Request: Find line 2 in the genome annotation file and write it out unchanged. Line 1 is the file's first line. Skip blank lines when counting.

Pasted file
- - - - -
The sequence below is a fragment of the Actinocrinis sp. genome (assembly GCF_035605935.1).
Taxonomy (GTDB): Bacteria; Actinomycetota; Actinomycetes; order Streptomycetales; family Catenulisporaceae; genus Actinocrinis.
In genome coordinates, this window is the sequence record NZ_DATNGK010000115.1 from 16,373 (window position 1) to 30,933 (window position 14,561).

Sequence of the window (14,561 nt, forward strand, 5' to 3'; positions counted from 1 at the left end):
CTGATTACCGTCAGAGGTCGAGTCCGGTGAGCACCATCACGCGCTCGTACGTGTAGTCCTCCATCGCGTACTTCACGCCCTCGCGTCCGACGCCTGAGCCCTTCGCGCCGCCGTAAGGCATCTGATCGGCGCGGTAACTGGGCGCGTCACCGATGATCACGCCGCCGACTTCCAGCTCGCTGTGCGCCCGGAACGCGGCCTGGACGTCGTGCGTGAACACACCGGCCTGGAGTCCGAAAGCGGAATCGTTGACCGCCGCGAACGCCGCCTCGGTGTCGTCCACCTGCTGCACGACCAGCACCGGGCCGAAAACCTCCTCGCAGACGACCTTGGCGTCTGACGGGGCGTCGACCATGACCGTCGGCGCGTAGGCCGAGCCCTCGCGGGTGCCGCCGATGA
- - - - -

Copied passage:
Taxonomy (GTDB): Bacteria; Actinomycetota; Actinomycetes; order Streptomycetales; family Catenulisporaceae; genus Actinocrinis.